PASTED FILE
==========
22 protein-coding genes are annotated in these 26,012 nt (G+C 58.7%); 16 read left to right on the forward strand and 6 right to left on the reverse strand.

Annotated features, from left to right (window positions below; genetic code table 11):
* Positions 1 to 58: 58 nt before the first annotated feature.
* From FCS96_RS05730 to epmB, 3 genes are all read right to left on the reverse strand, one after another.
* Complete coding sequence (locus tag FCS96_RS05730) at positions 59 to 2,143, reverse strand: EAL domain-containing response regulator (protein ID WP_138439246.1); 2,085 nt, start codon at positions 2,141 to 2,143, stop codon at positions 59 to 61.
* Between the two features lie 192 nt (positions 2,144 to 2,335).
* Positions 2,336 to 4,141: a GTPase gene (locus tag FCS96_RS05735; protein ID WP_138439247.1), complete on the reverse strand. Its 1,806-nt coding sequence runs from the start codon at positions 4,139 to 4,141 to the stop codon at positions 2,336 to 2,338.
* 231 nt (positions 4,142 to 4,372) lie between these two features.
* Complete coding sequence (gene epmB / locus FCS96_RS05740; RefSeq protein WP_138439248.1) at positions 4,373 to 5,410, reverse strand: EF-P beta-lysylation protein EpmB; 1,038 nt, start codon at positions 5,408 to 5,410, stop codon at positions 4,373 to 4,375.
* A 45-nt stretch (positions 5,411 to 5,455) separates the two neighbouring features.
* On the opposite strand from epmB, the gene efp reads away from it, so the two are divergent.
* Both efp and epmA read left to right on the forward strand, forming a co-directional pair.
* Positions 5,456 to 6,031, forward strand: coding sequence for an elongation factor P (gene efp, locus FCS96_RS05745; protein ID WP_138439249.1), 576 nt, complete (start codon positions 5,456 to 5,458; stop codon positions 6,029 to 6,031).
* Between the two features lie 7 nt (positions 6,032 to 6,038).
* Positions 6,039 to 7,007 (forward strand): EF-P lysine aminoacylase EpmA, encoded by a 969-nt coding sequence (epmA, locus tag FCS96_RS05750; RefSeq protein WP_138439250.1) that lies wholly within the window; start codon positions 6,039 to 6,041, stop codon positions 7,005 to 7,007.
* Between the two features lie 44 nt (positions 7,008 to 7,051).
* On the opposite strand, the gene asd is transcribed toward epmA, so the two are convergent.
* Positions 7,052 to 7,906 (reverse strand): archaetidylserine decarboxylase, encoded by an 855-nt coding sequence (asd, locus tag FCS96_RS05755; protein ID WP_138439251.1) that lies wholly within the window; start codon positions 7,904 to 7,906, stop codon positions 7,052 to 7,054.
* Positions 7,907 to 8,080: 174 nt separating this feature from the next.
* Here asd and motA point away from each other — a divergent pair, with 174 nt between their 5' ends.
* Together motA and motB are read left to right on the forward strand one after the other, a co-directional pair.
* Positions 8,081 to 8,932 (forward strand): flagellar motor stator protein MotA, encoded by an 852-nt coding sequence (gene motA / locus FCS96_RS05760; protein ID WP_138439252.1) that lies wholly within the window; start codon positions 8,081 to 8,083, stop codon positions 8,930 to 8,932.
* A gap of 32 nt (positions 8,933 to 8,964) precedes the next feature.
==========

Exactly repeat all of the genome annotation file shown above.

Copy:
22 protein-coding genes are annotated in these 26,012 nt (G+C 58.7%); 16 read left to right on the forward strand and 6 right to left on the reverse strand.

Annotated features, from left to right (window positions below; genetic code table 11):
* Positions 1 to 58: 58 nt before the first annotated feature.
* From FCS96_RS05730 to epmB, 3 genes are all read right to left on the reverse strand, one after another.
* Complete coding sequence (locus tag FCS96_RS05730) at positions 59 to 2,143, reverse strand: EAL domain-containing response regulator (protein ID WP_138439246.1); 2,085 nt, start codon at positions 2,141 to 2,143, stop codon at positions 59 to 61.
* Between the two features lie 192 nt (positions 2,144 to 2,335).
* Positions 2,336 to 4,141: a GTPase gene (locus tag FCS96_RS05735; protein ID WP_138439247.1), complete on the reverse strand. Its 1,806-nt coding sequence runs from the start codon at positions 4,139 to 4,141 to the stop codon at positions 2,336 to 2,338.
* 231 nt (positions 4,142 to 4,372) lie between these two features.
* Complete coding sequence (gene epmB / locus FCS96_RS05740; RefSeq protein WP_138439248.1) at positions 4,373 to 5,410, reverse strand: EF-P beta-lysylation protein EpmB; 1,038 nt, start codon at positions 5,408 to 5,410, stop codon at positions 4,373 to 4,375.
* A 45-nt stretch (positions 5,411 to 5,455) separates the two neighbouring features.
* On the opposite strand from epmB, the gene efp reads away from it, so the two are divergent.
* Both efp and epmA read left to right on the forward strand, forming a co-directional pair.
* Positions 5,456 to 6,031, forward strand: coding sequence for an elongation factor P (gene efp, locus FCS96_RS05745; protein ID WP_138439249.1), 576 nt, complete (start codon positions 5,456 to 5,458; stop codon positions 6,029 to 6,031).
* Between the two features lie 7 nt (positions 6,032 to 6,038).
* Positions 6,039 to 7,007 (forward strand): EF-P lysine aminoacylase EpmA, encoded by a 969-nt coding sequence (epmA, locus tag FCS96_RS05750; RefSeq protein WP_138439250.1) that lies wholly within the window; start codon positions 6,039 to 6,041, stop codon positions 7,005 to 7,007.
* Between the two features lie 44 nt (positions 7,008 to 7,051).
* On the opposite strand, the gene asd is transcribed toward epmA, so the two are convergent.
* Positions 7,052 to 7,906 (reverse strand): archaetidylserine decarboxylase, encoded by an 855-nt coding sequence (asd, locus tag FCS96_RS05755; protein ID WP_138439251.1) that lies wholly within the window; start codon positions 7,904 to 7,906, stop codon positions 7,052 to 7,054.
* Positions 7,907 to 8,080: 174 nt separating this feature from the next.
* Here asd and motA point away from each other — a divergent pair, with 174 nt between their 5' ends.
* Together motA and motB are read left to right on the forward strand one after the other, a co-directional pair.
* Positions 8,081 to 8,932 (forward strand): flagellar motor stator protein MotA, encoded by an 852-nt coding sequence (gene motA / locus FCS96_RS05760; protein ID WP_138439252.1) that lies wholly within the window; start codon positions 8,081 to 8,083, stop codon positions 8,930 to 8,932.
* A gap of 32 nt (positions 8,933 to 8,964) precedes the next feature.